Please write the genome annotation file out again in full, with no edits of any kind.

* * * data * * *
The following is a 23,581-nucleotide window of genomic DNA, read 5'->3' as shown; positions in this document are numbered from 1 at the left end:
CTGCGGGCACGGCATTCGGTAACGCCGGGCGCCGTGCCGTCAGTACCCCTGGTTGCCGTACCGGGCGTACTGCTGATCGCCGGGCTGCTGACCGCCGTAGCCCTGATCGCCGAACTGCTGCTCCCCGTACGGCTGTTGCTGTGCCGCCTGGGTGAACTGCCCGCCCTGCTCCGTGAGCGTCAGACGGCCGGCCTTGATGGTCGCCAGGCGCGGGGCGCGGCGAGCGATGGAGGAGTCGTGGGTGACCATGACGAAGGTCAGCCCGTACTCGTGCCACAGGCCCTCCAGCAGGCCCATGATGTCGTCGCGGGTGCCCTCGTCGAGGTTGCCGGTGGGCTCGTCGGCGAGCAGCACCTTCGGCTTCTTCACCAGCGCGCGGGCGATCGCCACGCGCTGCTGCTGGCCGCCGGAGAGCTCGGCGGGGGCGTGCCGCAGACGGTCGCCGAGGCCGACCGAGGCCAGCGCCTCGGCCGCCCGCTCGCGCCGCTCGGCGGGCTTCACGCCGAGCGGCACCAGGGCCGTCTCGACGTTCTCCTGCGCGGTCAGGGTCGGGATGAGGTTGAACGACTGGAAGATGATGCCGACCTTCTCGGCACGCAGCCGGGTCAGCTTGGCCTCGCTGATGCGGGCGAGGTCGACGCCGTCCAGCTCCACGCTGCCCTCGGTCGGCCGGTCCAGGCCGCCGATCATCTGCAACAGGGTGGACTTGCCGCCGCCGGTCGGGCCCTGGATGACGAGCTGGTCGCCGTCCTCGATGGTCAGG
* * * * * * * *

The following is a 23,581-nucleotide window of genomic DNA, read 5'->3' as shown; positions in this document are numbered from 1 at the left end:
CTGCGGGCACGGCATTCGGTAACGCCGGGCGCCGTGCCGTCAGTACCCCTGGTTGCCGTACCGGGCGTACTGCTGATCGCCGGGCTGCTGACCGCCGTAGCCCTGATCGCCGAACTGCTGCTCCCCGTACGGCTGTTGCTGTGCCGCCTGGGTGAACTGCCCGCCCTGCTCCGTGAGCGTCAGACGGCCGGCCTTGATGGTCGCCAGGCGCGGGGCGCGGCGAGCGATGGAGGAGTCGTGGGTGACCATGACGAAGGTCAGCCCGTACTCGTGCCACAGGCCCTCCAGCAGGCCCATGATGTCGTCGCGGGTGCCCTCGTCGAGGTTGCCGGTGGGCTCGTCGGCGAGCAGCACCTTCGGCTTCTTCACCAGCGCGCGGGCGATCGCCACGCGCTGCTGCTGGCCGCCGGAGAGCTCGGCGGGGGCGTGCCGCAGACGGTCGCCGAGGCCGACCGAGGCCAGCGCCTCGGCCGCCCGCTCGCGCCGCTCGGCGGGCTTCACGCCGAGCGGCACCAGGGCCGTCTCGACGTTCTCCTGCGCGGTCAGGGTCGGGATGAGGTTGAACGACTGGAAGATGATGCCGACCTTCTCGGCACGCAGCCGGGTCAGCTTGGCCTCGCTGATGCGGGCGAGGTCGACGCCGTCCAGCTCCACGCTGCCCTCGGTCGGCCGGTCCAGGCCGCCGATCATCTGCAACAGGGTGGACTTGCCGCCGCCGGTCGGGCCCTGGATGACGAGCTGGTCGCCGTCCTCGATGGTCAGG